The Cassini spacecraft will crash into Saturn on Friday, a dramatic finale to a mission that revolutionized our understanding of the ringed planet. Perhaps its most tantalizing reports were of Saturn's moons: Titan, which hosts a liquid methane sea, and Enceladus, where geysers of water shoot up from the surface. Both are now considered among the top prospects for the search for alien life.  

It's because those moons harbor potential for life that scientists are choosing to crash Cassini into Saturn, explains Amanda Hendrix, co-investigator of the spacecraft's Ultraviolet Imaging Spectrograph, which was built by the University of Colorado. The spacecraft is running low on fuel, and if were left to drift aimlessly, it could accidentally crash into Titan or Enceladus and potentially contaminate those worlds with hitchhiking Earth-grown microbes. Hendrix spoke with Colorado Matters host Nathan Heffel.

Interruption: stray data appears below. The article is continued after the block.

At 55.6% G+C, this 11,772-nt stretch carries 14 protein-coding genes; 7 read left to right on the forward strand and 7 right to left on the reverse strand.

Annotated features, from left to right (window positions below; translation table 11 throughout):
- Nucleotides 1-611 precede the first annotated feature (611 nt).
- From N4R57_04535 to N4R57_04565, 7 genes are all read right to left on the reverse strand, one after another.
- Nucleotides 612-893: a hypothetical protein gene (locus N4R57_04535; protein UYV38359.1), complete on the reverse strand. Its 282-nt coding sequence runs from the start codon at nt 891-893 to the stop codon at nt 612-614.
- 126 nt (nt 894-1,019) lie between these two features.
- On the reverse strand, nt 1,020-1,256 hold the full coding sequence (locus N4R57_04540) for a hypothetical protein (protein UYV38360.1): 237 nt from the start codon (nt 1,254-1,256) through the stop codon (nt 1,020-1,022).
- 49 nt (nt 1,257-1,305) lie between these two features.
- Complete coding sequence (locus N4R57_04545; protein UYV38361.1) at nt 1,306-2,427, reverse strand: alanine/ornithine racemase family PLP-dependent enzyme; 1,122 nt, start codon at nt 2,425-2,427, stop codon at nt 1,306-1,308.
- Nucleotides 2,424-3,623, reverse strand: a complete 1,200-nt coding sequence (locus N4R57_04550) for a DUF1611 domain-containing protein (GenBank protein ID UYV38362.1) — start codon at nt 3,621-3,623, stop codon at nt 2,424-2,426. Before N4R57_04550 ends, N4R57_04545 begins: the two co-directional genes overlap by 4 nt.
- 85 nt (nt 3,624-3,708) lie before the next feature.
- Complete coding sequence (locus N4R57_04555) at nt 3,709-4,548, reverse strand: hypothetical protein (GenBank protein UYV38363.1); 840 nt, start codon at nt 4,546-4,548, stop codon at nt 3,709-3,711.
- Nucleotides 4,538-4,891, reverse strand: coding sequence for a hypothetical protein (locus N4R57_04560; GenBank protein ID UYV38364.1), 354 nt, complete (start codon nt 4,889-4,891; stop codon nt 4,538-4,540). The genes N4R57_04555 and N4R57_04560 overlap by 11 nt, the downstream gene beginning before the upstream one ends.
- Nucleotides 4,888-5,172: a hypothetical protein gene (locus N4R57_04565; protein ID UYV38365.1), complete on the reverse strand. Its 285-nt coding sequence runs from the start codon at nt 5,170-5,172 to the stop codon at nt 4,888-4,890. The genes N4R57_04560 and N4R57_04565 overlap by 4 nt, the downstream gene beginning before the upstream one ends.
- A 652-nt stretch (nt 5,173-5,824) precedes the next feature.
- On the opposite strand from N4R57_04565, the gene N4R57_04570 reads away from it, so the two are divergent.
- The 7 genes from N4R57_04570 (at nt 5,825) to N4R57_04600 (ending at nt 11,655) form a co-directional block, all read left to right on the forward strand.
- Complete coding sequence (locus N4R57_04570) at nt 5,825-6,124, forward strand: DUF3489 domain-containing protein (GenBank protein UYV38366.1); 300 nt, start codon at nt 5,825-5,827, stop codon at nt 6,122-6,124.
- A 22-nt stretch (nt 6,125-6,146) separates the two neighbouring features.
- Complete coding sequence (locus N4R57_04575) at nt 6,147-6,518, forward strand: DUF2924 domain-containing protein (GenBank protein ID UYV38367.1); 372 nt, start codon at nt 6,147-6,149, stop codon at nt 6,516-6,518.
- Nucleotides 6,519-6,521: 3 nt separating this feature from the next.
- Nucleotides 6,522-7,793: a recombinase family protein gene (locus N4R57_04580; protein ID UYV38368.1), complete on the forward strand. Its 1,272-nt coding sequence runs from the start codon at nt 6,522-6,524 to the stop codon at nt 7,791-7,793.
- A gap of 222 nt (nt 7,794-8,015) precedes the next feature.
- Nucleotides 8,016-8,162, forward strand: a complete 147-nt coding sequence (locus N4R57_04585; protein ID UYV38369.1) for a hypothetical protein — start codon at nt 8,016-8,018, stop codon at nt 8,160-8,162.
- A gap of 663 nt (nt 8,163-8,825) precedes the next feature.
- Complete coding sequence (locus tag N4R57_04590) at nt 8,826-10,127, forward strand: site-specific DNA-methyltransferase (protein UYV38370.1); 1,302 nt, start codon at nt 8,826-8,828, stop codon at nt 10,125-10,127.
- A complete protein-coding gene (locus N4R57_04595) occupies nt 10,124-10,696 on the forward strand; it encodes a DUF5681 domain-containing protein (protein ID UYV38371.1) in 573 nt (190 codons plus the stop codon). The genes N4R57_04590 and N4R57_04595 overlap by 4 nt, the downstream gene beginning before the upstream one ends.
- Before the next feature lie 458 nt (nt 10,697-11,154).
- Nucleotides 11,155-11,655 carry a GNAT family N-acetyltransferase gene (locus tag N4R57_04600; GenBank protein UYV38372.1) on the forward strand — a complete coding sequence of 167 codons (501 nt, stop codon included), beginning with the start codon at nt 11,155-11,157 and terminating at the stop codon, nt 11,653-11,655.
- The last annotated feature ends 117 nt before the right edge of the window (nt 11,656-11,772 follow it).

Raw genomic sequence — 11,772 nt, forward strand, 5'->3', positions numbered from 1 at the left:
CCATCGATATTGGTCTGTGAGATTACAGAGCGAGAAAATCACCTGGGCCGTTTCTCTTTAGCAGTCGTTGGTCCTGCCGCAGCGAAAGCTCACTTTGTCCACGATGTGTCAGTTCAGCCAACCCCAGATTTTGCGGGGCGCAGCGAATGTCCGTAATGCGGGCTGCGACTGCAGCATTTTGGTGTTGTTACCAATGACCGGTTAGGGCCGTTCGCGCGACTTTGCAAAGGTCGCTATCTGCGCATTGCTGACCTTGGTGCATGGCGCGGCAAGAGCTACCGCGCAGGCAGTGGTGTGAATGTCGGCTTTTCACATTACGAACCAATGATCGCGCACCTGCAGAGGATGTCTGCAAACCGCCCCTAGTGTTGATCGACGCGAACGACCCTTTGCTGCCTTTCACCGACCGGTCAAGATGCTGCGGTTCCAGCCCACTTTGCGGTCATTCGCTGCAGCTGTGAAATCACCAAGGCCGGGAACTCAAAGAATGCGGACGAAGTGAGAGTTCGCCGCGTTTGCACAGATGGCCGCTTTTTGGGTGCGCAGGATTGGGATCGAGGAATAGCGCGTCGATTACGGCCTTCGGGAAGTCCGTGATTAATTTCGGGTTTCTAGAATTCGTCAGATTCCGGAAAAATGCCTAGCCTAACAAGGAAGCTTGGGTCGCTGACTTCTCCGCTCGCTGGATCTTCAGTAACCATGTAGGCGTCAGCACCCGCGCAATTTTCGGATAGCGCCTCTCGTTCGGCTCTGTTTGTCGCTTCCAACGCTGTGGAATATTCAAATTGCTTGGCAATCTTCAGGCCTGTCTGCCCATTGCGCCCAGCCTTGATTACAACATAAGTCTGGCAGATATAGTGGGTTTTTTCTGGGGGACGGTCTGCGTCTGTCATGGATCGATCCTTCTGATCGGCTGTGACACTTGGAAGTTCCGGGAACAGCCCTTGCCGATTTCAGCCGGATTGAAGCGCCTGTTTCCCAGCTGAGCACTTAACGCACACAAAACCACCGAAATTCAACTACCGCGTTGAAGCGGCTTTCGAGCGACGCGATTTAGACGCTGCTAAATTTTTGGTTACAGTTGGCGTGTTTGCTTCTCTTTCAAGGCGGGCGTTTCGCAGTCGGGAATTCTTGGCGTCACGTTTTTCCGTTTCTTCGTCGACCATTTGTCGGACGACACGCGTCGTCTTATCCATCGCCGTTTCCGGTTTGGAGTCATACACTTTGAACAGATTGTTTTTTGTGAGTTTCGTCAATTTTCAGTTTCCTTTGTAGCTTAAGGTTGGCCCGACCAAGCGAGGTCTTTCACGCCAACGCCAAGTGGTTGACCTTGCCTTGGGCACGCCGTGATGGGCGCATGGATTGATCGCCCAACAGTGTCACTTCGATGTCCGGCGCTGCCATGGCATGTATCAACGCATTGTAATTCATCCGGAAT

Watch a NASA video about the Cassini Finale:

The Cassini spacecraft finishes its mission on September 15, 2017 when it crashes into Saturn. On its way, Cassini will dive through the unexplored space between Saturn and its rings.